I’m sorry isn’t good enough

Jay Dee

I’m sorry isn’t good enough

Oct 21, 2016

If you have a healthy marriage, then you’ll end up saying “I’m sorry” many times.  The problem is that saying “I’m sorry” doesn’t cut it.  If you want to see extra growth in your marriage, you’re going to have to take it to the next level.

I'm sorry isn't good enough

If you have a healthy marriage, then you’ll end up saying “I’m sorry” many times.  The problem is that saying “I’m sorry” doesn’t cut it.  If you want to see extra growth in your marriage, you’re going to have to take it to the next level.

So, what is that next level?  Well, here’s the formula I learned a few years ago for asking for forgiveness.  It’s what I teach to my children, and to my coaching clients.

The formula for apologizing

I’m sorry for [behaviour].  Will you forgive me?

That’s it.  Seems simple right?  Well, it’s not.  It’s downright difficult, and unpleasant.  Why?

Because saying “I’m sorry” says that you feel bad about what happens, or what you did.  In fact, without specifying what it is you feel sorry about, you can simply be sorry that your spouse is upset.  That’s not a genuine apology.  It’s just a statement.

Saying “I’m sorry for what I did” shows regret.  It shows that you understand that you did something wrong.  It means you recognize that you have growing to do.  Instead of stating that “feelings” are the problem, you are stating that you are the problem.  Once you acknowledge that, then you can actually do something to fix it.

Then there’s the forgiveness part.  This might be even harder.  Asking for forgiveness requires humbling yourself.  It means putting yourself at their mercy.  It’s asking them to not be fair, to not be just.  It’s asking them to be selfless because you were selfish.  That’s a hard thing to do.

Following this formula leads to a life of selflessness.  Regularly lowering yourself and putting yourself at the mercy of your spouse. They will do the same to you, assuming they follow the same formula.  When you both are willing to come to each other, to recognize that you are broken and need mercy, not justice.  When you both realize that you’re both sinners and that you will both continuously disappoint each other.  Then you can move past a performance based marriage, and have a marriage instead build on choice.  The choice to love each other, unconditionally, regardless of what happens.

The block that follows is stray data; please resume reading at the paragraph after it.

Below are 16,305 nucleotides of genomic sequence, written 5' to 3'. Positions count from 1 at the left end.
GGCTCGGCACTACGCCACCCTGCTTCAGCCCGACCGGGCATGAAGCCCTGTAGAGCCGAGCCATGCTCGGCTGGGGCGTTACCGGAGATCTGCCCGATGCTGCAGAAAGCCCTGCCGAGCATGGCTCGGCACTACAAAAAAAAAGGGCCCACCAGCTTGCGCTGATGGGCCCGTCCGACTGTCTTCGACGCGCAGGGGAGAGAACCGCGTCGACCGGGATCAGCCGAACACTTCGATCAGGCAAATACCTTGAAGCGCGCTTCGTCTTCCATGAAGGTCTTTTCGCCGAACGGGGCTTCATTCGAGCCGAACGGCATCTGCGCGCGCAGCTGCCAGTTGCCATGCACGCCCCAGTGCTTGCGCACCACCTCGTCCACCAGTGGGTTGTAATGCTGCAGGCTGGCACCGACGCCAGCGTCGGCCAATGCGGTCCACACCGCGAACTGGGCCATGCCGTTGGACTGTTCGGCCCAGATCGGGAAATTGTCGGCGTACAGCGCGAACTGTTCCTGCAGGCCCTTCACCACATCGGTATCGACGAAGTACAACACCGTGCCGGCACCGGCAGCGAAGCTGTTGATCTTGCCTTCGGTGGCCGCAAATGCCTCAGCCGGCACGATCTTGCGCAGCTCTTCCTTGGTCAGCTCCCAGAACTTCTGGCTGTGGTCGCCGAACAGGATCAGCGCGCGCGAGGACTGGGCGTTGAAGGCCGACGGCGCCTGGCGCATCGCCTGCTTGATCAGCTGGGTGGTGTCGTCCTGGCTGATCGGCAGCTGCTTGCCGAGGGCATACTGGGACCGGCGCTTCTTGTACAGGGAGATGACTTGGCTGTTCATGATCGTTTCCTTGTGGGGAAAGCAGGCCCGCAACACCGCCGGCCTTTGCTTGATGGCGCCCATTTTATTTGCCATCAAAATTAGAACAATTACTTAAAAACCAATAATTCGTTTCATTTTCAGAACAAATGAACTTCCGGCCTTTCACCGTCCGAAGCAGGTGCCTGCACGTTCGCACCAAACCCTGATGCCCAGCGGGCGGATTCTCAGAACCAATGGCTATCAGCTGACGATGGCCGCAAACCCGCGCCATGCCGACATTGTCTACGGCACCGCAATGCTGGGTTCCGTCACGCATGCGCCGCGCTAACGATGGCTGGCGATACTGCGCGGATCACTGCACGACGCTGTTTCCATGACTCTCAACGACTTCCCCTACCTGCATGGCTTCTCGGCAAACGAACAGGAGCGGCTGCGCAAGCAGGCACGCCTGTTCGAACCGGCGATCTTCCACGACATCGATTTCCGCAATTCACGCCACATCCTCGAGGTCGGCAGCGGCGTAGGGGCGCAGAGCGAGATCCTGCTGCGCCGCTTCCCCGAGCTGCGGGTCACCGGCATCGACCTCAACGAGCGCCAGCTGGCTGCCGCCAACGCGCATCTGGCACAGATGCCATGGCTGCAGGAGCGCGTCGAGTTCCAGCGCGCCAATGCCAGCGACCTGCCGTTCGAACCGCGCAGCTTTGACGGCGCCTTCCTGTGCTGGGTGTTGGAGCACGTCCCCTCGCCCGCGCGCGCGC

Anything can be forgiven.  It just need a broken heart, on both sides, and for each side to want the relationship repaired.

So, use this formula to help you do that.

I’m sorry for [behaviour].  Will you forgive me?

Looking for help?

7 thoughts on “I’m sorry isn’t good enough”

  1. Kay says:

    I’ve been teaching (and modeling) this formula to my kids. It is so important.

    Unfortunately my husband is the king of non-apologies. “I’m sorry what I did made you mad.”

    1. Jay Dee says:

      You could always respond with “That’s a statement, not an apology”.

      1. Hurting says:

        Then comes the inevitable “okay well then I’m not sorry”.

        I’m so sick of hearing “I’m sorry you’re upset”.

        It’s not even a statement. It’s an insult. Sadly my husband says “I’m sorry you’re upset” as hi was of deliberately emphasizing that he sees himself as having done nothing wrong and that in the bad guy for trying to raise an issue with him that he doesn’t want to talk about.

        How can a relationship go forward when even after abuse, the person who has been abusive tries to make out that the only problem is that the victim is upset rather than the problem being what the abuser has done?

        How can you make someone see that saying “I’m sorry that you’re upset” is worse than saying nothing at all?

  2. Mike says:

    I use a similar formula that is difficult to admit to: “I was wrong (for________), Please forgive me.” I took me years to admit that to my father. Once I did the barriers between us came crashing down.

  3. Jeremy says:

    Twenty-one years later and my wife and I are still working on this…. We’ve been doing it all these years, but there are still times that our pride or our old nature still show up and make things more complicated than they need to be. It good to be reminded that sometimes a simple apology is better than a ten minute excuse.

    1. Jay Dee says:

      Yeah, it’s difficult. It’s even harder when you try to apologize like that to your young children.

  4. LatterDay Marriage says:

    The amount of regret/remorse shown needs to be in proportion to the level of hurt caused. You can’t offer a teaspoon of regret to smooth over bucket of pain you’ve inflicted. It’s that regret that makes a it believable when you say you are sorry and won’t do it again. I think a person should also do their best to make up for what they did as best they can.

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